Apr 16 2009

“Why do…?” Death Edition

“Mommy? Why does people and animals die?”

I froze in Cole’s doorway, having just turned out the light and said my “goodnights” and “I love yous.” I looked back at his sweet face peeking out at me from the tunnel he had created for himself in the blankets.


This was unexpected. We have been honest with Cole about what’s happening when characters die in his movies or when we lose people in our lives, but I still didn’t think that I would get this question for at least another year.

I don’t want to lie. I also don’t want to confuse or scare him about death. Death is one more part of life, a part shared by all living things. The cause may vary, but the effect is the same. There is no point in fearing it- pain, yes; death, no.

“Sometimes living things get really, really old and their bodies stop working the way that they should, and so they die. And sometimes living things get really, really sick or really, really hurt and the doctors can’t fix them and they die.”

“But you don’t have to worry about dying. You will live for a long, long time. You will have kids and your kids will have kids, and you’ll have lots of people who love you and you’ll do lots of wonderful things in your life before you ever come close to dying.”

He giggled about the idea of him having kids and grandkids. We rubbed noses, gave another hug and kiss, and I left.

Feeling very unsure.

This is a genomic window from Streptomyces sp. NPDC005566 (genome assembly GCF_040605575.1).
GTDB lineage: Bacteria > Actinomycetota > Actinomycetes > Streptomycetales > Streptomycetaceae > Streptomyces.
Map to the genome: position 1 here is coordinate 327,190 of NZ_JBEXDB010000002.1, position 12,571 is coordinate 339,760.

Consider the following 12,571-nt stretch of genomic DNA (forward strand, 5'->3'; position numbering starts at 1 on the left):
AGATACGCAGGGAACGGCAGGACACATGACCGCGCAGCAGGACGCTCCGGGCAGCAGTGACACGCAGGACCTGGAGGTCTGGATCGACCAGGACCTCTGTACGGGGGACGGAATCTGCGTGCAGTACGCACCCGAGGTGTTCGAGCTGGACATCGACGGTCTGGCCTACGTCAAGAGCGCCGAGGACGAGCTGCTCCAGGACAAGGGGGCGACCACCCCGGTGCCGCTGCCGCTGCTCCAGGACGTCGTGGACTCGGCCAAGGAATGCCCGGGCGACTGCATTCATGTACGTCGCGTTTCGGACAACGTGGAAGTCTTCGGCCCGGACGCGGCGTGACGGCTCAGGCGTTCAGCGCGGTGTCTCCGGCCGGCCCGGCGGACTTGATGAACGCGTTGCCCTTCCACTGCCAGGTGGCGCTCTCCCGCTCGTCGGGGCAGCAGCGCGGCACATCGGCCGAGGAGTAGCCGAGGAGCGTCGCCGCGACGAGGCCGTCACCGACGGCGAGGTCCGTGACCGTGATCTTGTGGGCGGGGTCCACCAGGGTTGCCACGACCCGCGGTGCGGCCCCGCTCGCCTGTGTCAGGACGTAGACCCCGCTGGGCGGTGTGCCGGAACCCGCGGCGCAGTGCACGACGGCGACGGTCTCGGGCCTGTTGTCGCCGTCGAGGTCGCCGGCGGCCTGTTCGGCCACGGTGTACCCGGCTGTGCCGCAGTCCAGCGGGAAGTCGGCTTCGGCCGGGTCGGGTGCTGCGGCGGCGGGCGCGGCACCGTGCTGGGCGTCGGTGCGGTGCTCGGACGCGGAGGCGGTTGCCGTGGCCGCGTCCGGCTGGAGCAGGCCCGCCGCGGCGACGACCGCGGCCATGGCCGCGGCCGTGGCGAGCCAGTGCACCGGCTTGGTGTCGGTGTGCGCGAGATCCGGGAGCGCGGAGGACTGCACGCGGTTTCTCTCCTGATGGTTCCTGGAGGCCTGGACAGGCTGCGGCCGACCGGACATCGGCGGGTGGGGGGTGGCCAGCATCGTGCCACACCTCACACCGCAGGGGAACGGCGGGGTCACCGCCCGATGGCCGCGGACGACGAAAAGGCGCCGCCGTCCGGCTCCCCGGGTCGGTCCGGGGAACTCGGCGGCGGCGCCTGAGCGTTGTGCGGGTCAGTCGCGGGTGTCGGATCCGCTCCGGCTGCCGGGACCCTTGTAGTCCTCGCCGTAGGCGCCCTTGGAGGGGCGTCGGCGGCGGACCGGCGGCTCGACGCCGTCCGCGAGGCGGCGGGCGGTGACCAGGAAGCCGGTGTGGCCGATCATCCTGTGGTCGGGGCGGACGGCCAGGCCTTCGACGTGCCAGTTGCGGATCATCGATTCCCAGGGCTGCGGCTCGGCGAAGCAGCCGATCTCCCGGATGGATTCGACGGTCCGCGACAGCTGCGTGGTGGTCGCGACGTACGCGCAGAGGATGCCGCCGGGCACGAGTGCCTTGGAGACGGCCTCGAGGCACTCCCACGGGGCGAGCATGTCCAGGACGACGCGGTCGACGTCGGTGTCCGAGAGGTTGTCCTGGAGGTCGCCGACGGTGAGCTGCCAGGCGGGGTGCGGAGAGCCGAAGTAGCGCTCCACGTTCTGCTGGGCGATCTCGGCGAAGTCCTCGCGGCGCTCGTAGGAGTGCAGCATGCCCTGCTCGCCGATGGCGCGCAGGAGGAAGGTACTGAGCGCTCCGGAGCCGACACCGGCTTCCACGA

Did I say the right thing? Did I give too much information? Not enough? Will he worry every time he’s sick? Every time he gets an owie?

He woke up twice, once because he was having a nightmare about a monster eating him and once because… I’m not really sure. His ankle was hurting him, I think. Both times he needed to hear my heart before he could go back to bed.

When I mentioned it today at school, his teacher said that he has recently been telling her that people die because their hearts stop. Apparently, this has been on his mind for a while. That made me think about how obsessed he has been with listening to our hearts. Is he checking to make sure we’re okay? That we’re not going to die and leave him?

I’m trying so hard to do the right thing; to always have the right words to say, but it’s not that easy. What do you do when your kids ask these questions? Do you have something always prepared ahead of time? Do you improvise? Do you ask for an extension on the assignment?

1 Comment

  • By Elizabeth, April 27, 2009 @ 2:48 pm

    I really like what you told Cole. It seems to me the perfect thing to say to a child about death.

Other Links to this Post

RSS feed for comments on this post. TrackBack URI

Leave a comment